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Cool Roof Coatings >> Cool Roofs Reduce Urban Heat Islands

Cool Roofs Reduce Urban Heat Islands

Dark colored materials absorb more heat from the sun.  Good example of this can be noticed from wearing dark colored or black clothes, on a hot sunny day.  Tests have shown that black surfaces in the sun can become up to 70°F (40°C) hotter than the most reflective white surfaces. If those dark surfaces are roofs, some of the heat collected by the roof is transferred inside the building.

Black Shingle

White Shingle

White Shingle

Reflectance = 5%
Temperature = 180°F

Reflectance = 29%
Temperature = 157°F

Reflectance = 60%
Temperature = 128°F

Shingles with lighter/whiter color or roofing granules reflect the solar heat.

Staying comfortable in under a dark shingle roof often means more air conditioning and higher utility bills. These roofs also heat the air around them, contributing to the heat island effect.  Cool roofs can reduce the heat island effect and save energy.

In a study funded by the U.S. EPA, the Heat Island Group,, carried out a detailed analysis of energy-saving potentials of light-colored roofs in 11 U.S. metropolitan areas. About ten residential and commercial building prototypes in each area were simulated.  Both the savings in cooling and penalties in heating were considered.  Estimated saving potentials of about $175 million per year for the 11 cities. Extrapolated national energy savings were about $750 million per year.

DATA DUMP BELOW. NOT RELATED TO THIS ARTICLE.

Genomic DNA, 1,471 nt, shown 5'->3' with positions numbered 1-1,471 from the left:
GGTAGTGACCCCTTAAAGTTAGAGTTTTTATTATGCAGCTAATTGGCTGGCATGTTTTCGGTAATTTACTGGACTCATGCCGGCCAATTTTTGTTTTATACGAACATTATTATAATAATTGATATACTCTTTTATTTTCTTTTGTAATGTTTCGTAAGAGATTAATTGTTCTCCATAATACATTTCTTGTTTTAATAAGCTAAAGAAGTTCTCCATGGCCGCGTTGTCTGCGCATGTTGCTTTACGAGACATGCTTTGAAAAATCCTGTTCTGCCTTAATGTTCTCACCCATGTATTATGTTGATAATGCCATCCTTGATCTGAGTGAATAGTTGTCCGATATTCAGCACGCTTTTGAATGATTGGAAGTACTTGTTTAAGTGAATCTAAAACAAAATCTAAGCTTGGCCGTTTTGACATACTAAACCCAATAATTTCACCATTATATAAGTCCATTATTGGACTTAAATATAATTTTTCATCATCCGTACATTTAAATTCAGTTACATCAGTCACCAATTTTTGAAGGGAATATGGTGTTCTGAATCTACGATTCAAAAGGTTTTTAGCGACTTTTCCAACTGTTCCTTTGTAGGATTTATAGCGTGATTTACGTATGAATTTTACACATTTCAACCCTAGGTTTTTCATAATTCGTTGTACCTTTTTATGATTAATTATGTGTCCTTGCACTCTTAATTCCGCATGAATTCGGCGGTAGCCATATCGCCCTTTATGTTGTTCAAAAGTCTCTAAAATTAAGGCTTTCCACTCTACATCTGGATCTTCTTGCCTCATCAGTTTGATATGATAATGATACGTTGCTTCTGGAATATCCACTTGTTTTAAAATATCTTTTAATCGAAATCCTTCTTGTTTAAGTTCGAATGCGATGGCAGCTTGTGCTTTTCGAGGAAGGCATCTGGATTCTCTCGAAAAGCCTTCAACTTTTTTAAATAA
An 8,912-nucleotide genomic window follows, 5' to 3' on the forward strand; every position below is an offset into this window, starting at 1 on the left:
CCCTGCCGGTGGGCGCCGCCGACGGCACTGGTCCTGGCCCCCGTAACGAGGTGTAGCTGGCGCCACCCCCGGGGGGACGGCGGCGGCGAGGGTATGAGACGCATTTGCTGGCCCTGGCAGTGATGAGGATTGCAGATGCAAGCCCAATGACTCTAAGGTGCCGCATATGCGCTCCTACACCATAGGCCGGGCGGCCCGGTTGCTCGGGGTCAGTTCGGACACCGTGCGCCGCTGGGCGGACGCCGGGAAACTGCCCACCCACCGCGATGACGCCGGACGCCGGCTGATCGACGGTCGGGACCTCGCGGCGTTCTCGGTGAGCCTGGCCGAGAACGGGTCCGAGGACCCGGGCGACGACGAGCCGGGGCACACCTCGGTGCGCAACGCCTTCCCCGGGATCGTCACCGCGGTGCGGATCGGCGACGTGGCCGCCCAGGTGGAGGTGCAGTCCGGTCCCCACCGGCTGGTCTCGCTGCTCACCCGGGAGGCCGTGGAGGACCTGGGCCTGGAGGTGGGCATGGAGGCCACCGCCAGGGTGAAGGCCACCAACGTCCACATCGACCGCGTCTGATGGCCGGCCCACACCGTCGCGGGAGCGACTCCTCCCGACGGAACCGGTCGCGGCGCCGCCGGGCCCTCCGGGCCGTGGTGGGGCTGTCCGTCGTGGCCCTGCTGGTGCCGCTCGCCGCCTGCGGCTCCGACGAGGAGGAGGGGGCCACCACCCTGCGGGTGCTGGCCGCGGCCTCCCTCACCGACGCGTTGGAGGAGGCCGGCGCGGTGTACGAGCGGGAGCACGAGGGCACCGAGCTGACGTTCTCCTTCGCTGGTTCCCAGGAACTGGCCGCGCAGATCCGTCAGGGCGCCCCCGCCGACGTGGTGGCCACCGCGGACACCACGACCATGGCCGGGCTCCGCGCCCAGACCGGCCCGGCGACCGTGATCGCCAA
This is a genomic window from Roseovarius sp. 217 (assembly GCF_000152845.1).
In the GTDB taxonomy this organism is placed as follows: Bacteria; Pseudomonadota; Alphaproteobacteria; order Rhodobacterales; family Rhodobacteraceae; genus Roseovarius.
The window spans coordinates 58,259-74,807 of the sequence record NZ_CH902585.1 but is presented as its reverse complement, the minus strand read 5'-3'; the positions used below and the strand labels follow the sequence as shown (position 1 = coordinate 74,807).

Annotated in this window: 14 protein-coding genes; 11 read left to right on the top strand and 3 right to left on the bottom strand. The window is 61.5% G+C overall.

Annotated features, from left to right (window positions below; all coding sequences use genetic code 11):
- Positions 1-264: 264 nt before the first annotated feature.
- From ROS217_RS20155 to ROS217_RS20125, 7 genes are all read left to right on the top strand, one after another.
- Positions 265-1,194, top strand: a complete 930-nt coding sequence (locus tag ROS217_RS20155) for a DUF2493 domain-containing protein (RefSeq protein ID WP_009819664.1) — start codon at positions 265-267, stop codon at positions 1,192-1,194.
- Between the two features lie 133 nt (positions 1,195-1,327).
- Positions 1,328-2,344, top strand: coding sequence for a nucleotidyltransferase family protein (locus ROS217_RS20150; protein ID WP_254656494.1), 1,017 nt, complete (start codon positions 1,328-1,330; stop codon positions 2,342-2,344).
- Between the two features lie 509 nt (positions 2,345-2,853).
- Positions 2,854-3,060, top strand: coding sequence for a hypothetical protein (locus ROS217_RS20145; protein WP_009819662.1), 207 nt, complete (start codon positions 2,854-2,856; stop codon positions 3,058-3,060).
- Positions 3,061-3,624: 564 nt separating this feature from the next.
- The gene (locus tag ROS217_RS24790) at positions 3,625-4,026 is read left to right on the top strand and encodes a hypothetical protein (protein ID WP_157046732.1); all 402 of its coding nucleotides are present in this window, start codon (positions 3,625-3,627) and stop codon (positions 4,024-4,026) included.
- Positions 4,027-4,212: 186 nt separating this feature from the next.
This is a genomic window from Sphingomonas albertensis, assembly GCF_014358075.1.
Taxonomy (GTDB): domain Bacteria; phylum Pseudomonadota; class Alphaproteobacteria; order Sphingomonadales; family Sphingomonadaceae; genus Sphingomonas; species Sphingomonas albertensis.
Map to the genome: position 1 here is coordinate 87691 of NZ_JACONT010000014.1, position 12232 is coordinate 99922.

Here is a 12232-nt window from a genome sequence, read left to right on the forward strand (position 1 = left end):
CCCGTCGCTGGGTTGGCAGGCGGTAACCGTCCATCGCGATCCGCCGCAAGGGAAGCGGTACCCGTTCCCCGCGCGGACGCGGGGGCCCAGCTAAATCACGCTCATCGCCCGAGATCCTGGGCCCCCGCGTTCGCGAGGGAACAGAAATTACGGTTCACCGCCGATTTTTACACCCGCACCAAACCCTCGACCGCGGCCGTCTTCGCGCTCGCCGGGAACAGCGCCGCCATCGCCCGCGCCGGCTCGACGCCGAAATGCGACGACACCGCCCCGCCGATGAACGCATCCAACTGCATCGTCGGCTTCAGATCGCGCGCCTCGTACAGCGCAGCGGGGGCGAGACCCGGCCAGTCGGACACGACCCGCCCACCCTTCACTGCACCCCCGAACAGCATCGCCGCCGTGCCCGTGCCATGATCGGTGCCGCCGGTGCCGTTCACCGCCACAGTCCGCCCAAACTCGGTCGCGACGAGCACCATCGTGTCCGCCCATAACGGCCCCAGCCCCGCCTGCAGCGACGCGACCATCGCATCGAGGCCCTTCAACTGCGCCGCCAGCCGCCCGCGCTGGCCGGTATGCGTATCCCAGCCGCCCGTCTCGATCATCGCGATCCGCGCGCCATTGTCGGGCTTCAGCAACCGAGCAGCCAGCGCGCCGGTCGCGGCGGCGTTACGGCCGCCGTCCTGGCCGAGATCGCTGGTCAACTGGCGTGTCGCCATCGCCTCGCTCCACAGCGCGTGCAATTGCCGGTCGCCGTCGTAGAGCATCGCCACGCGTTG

Potential net energy savings from changing roof reflectivity. Savings are measured in dollars. Note that the net savings are the savings of cooling energy use less the penalties of heating energy use.

The Heat Island Group has also monitored buildings in Sacramento with lightly colored, more reflective roofs. They found that these buildings used up to 40% less energy for cooling than buildings with darker roofs. The Florida Solar Energy Center performed a similar study, also showing up to 40% cooling energy savings.

Urban Heat Islands Consume Energy and Contribute to Increased Pollution and Environmental Damage
Urban heat islands are dark areas like parking lots, highways, and commercial roofs.  Because cities have higher concentrations of buildings, roads and pavement, most urban heat islands are largest and most costly in these areas.  Higher temperatures in urban heat islands directly translate to increased energy use, mostly due to a greater demand for air conditioning.  As increased air conditioner use takes place, power plants burn more fossil fuels.  This in turn increases both the pollution level and energy costs.

For example, on warm afternoons in Los Angeles the demand for electric power rises nearly 2% for every degree Fahrenheit the daily maximum temperature rises.  In total, it is estimated that about 1-1.5 gigawatts of power are used to compensate the impact of the LA heat island. This increased power costs the Los Angeles ratepayers about $100,000 per hour, about $100 million per year.